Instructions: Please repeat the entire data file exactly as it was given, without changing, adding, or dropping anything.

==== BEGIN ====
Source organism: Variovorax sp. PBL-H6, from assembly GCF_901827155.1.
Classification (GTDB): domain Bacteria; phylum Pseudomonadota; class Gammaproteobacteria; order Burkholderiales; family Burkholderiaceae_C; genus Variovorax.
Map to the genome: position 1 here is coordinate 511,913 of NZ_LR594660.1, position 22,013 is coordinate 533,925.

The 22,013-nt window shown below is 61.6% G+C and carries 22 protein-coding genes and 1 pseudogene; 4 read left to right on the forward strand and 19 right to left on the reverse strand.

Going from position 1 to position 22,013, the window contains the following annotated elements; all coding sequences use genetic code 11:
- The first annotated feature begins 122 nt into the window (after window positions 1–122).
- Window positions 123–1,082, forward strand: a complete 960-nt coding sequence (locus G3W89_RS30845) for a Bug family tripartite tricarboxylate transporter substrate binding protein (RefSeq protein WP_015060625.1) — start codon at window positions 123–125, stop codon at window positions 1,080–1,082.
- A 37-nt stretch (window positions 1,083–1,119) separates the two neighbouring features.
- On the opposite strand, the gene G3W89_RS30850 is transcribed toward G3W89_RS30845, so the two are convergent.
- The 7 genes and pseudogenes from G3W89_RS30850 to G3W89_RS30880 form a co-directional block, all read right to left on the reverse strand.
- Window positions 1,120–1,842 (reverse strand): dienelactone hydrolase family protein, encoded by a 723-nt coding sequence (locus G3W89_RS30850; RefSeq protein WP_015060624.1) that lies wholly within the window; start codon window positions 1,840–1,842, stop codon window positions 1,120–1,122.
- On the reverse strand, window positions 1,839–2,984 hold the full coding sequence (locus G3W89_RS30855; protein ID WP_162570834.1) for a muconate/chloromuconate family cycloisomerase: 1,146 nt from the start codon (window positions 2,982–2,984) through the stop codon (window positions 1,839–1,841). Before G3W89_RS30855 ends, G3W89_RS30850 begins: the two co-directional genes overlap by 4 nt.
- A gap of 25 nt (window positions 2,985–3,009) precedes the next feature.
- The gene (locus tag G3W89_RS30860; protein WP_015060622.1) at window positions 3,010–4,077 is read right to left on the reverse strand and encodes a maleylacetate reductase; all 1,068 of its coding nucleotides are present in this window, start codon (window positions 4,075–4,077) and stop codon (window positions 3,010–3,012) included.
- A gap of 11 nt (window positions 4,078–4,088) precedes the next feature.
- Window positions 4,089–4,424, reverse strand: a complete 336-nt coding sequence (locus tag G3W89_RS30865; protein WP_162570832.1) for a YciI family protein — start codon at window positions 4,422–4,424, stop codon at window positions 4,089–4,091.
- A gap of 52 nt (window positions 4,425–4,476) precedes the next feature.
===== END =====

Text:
Source organism: Variovorax sp. PBL-H6, from assembly GCF_901827155.1.
Classification (GTDB): domain Bacteria; phylum Pseudomonadota; class Gammaproteobacteria; order Burkholderiales; family Burkholderiaceae_C; genus Variovorax.
Map to the genome: position 1 here is coordinate 511,913 of NZ_LR594660.1, position 22,013 is coordinate 533,925.

The 22,013-nt window shown below is 61.6% G+C and carries 22 protein-coding genes and 1 pseudogene; 4 read left to right on the forward strand and 19 right to left on the reverse strand.

Going from position 1 to position 22,013, the window contains the following annotated elements; all coding sequences use genetic code 11:
- The first annotated feature begins 122 nt into the window (after window positions 1–122).
- Window positions 123–1,082, forward strand: a complete 960-nt coding sequence (locus G3W89_RS30845) for a Bug family tripartite tricarboxylate transporter substrate binding protein (RefSeq protein WP_015060625.1) — start codon at window positions 123–125, stop codon at window positions 1,080–1,082.
- A 37-nt stretch (window positions 1,083–1,119) separates the two neighbouring features.
- On the opposite strand, the gene G3W89_RS30850 is transcribed toward G3W89_RS30845, so the two are convergent.
- The 7 genes and pseudogenes from G3W89_RS30850 to G3W89_RS30880 form a co-directional block, all read right to left on the reverse strand.
- Window positions 1,120–1,842 (reverse strand): dienelactone hydrolase family protein, encoded by a 723-nt coding sequence (locus G3W89_RS30850; RefSeq protein WP_015060624.1) that lies wholly within the window; start codon window positions 1,840–1,842, stop codon window positions 1,120–1,122.
- On the reverse strand, window positions 1,839–2,984 hold the full coding sequence (locus G3W89_RS30855; protein ID WP_162570834.1) for a muconate/chloromuconate family cycloisomerase: 1,146 nt from the start codon (window positions 2,982–2,984) through the stop codon (window positions 1,839–1,841). Before G3W89_RS30855 ends, G3W89_RS30850 begins: the two co-directional genes overlap by 4 nt.
- A gap of 25 nt (window positions 2,985–3,009) precedes the next feature.
- The gene (locus tag G3W89_RS30860; protein WP_015060622.1) at window positions 3,010–4,077 is read right to left on the reverse strand and encodes a maleylacetate reductase; all 1,068 of its coding nucleotides are present in this window, start codon (window positions 4,075–4,077) and stop codon (window positions 3,010–3,012) included.
- A gap of 11 nt (window positions 4,078–4,088) precedes the next feature.
- Window positions 4,089–4,424, reverse strand: a complete 336-nt coding sequence (locus tag G3W89_RS30865; protein WP_162570832.1) for a YciI family protein — start codon at window positions 4,422–4,424, stop codon at window positions 4,089–4,091.
- A gap of 52 nt (window positions 4,425–4,476) precedes the next feature.